The Founding Fathers did not debate either the filibuster or gerrymandering, and the Constitution makes no mention of either anti-majoritarian device. The explanation for these omissions is that Madison and his cohorts believed in majority rule as a “fundamental principle” of democracy. Hamilton wrote in one of the Federalist Papers that to give the minority “a negative upon the majority” would, by definition, subject the “greater number” to the “sense of the lesser.” If a “pernicious minority” can control the outcome, he went on, then government in America would ultimately be subject to “contemptible compromises of the public good.”
How did we get from this original understanding of “We the people” to the point where 41 senators can override the intent of 59 senators? A filibuster was theoretically possible almost from the beginning, but the device only emerged as a serious political weapon in the 1940s, when Southern Democratic senators realized they could use it to delay or prevent anti-discrimination legislation. In 1957, Strom Thurmond from South Carolina got up and set a record by filibustering a civil rights bill for more than 24 hours. (The bill ultimately passed.)
It got worse in the 1960s, with Southern Democrats fighting against the Civil Rights Act of 1964. The only way to stop them was by means of “cloture,” meaning a three-fifths (60 senators) vote. The filibuster, as it then existed, meant that one or more senators monopolized Senate business by talking for hours on end.
Today, after trying various ways of both keeping the filibuster and getting Senate work done at the same time, we have a system where its simply takes 60 senators to pass most bills — no need for long-winded senatorial speechifying. That used to include judicial confirmation votes as well, but under the arcane rules of the Senate, it only takes a majority to change the rules.
First came the Democrats, holding a majority in 2013. Looking to bypass a Republican blockade on judicial appointments, they eliminated the filibuster for federal judges, except for the Supreme Court. Then came the Republicans, holding a majority in 2017, and they voted to change the rule again, this time so that the Republican president’s Supreme Court nominees were also exempt from the filibuster. The so-called “nuclear option” cuts both ways.
There is another way of getting around the filibuster, something called “budget reconciliation.” It is too complicated for me to understand, much less explain, but it has to do with certain kinds of appropriations laws. That is how the Biden administration was able to enact the $1.9 trillion American Rescue Plan just the other day with 50 senators voting aye.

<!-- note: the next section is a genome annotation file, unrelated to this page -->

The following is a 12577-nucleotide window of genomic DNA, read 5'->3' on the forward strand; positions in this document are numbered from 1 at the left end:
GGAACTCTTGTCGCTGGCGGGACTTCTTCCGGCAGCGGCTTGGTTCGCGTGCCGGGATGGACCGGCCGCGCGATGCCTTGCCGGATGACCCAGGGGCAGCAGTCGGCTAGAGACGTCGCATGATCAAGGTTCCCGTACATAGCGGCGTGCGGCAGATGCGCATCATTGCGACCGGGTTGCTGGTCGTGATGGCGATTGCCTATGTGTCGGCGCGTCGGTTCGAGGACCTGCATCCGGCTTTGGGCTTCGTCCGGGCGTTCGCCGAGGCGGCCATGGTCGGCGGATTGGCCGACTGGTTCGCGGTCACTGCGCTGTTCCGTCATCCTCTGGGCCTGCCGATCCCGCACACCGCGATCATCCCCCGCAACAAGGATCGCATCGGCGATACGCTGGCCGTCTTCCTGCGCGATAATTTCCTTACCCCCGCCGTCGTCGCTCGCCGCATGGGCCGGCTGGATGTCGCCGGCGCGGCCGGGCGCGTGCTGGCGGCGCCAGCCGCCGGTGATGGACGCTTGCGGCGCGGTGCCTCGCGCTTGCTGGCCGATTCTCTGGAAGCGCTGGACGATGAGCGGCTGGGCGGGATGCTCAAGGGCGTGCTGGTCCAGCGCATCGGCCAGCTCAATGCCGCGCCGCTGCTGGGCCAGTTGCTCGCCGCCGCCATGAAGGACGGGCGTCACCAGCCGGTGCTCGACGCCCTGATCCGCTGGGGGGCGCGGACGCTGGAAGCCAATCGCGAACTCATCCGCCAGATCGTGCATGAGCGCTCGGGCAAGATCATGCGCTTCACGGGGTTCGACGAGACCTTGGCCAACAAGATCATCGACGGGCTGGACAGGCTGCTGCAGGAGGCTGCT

What we have, in the case of the filibuster, is the opposite of majority rule. The same is true of gerrymandering, the whole point of which is for the party in power to arrange voting districts every 10 years in such a way as to keep it in power. It is a noxious practice, every bit as bad as the current wave of proposed state laws designed to impede qualified voters from voting. Many states, Wisconsin being a blatant example, have created electoral districts in such a way that a minority of voters elects a majority of legislators.
Believers in good government have tried various ways to cure the evils of gerrymandering, with limited success. The Supreme Court has adopted a “hands off” approach — declining to enter what Justice Felix Frankfurter once called a “political thicket.” Not all courts have avoided the issue. Two years ago, the Pennsylvania Supreme Court began an opinion with the words, “It is a core principle of our republican form of government that the voters should choose their representatives, not the other way around.” Unlike the Supreme Court, that state court had no problem taking up the question of gerrymandering on the merits, deciding that it violated the Free and Equal Elections Clause of the state constitution, and finding a workable standard that would give the power to decide back to the people.
Both the filibuster and gerrymandering effectively violate the principle of “one man, one vote,” announced by the Supreme Court’s 1962 Baker v. Carr decision. Under that ruling, which dealt with voting districts in Tennessee, 100 people in one district could no longer get the same number of legislators as 1,000 people in another district. But that notable case did not deal with the thornier problem of the weight each vote gets.
I won’t mention the Electoral College except to say that it is a kind of gerrymandering clothed in constitutional armor. Twice in this century the presidential candidate with the most votes lost. Theoretically, we could amend the Constitution, but even if Congress voted to do so, getting three-fourths (38) of the states to agree is somewhere between improbable and out-of-the question.
According to a recent Pew Research poll, 70 percent of Americans favor the virus relief bill, which passed by a vote of 50-49. If it were not for the reconciliation process work-around, which is no solution to most of our pressing national problems, this law would have never made it to a vote. That, I suppose, would have pleased 30 percent of the population.